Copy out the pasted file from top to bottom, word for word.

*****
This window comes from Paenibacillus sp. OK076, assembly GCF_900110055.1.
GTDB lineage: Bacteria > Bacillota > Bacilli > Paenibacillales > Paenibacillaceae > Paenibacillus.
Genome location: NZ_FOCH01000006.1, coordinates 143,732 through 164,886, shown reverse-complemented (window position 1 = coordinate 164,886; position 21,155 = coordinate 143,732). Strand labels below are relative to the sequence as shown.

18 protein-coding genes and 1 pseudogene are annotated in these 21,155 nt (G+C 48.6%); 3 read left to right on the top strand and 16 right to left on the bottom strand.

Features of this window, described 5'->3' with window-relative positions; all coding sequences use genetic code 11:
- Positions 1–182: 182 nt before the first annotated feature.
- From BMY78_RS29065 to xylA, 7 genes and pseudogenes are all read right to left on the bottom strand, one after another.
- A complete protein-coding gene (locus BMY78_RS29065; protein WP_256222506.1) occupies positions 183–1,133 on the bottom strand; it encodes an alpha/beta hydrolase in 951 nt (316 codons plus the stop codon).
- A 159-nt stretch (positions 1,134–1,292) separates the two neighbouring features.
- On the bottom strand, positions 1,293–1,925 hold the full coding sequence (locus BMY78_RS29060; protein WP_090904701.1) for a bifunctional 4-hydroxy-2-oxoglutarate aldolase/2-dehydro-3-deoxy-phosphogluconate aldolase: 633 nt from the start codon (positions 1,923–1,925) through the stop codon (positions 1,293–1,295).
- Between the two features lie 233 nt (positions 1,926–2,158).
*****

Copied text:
This window comes from Paenibacillus sp. OK076, assembly GCF_900110055.1.
GTDB lineage: Bacteria > Bacillota > Bacilli > Paenibacillales > Paenibacillaceae > Paenibacillus.
Genome location: NZ_FOCH01000006.1, coordinates 143,732 through 164,886, shown reverse-complemented (window position 1 = coordinate 164,886; position 21,155 = coordinate 143,732). Strand labels below are relative to the sequence as shown.

18 protein-coding genes and 1 pseudogene are annotated in these 21,155 nt (G+C 48.6%); 3 read left to right on the top strand and 16 right to left on the bottom strand.

Features of this window, described 5'->3' with window-relative positions; all coding sequences use genetic code 11:
- Positions 1–182: 182 nt before the first annotated feature.
- From BMY78_RS29065 to xylA, 7 genes and pseudogenes are all read right to left on the bottom strand, one after another.
- A complete protein-coding gene (locus BMY78_RS29065; protein WP_256222506.1) occupies positions 183–1,133 on the bottom strand; it encodes an alpha/beta hydrolase in 951 nt (316 codons plus the stop codon).
- A 159-nt stretch (positions 1,134–1,292) separates the two neighbouring features.
- On the bottom strand, positions 1,293–1,925 hold the full coding sequence (locus BMY78_RS29060; protein WP_090904701.1) for a bifunctional 4-hydroxy-2-oxoglutarate aldolase/2-dehydro-3-deoxy-phosphogluconate aldolase: 633 nt from the start codon (positions 1,923–1,925) through the stop codon (positions 1,293–1,295).
- Between the two features lie 233 nt (positions 1,926–2,158).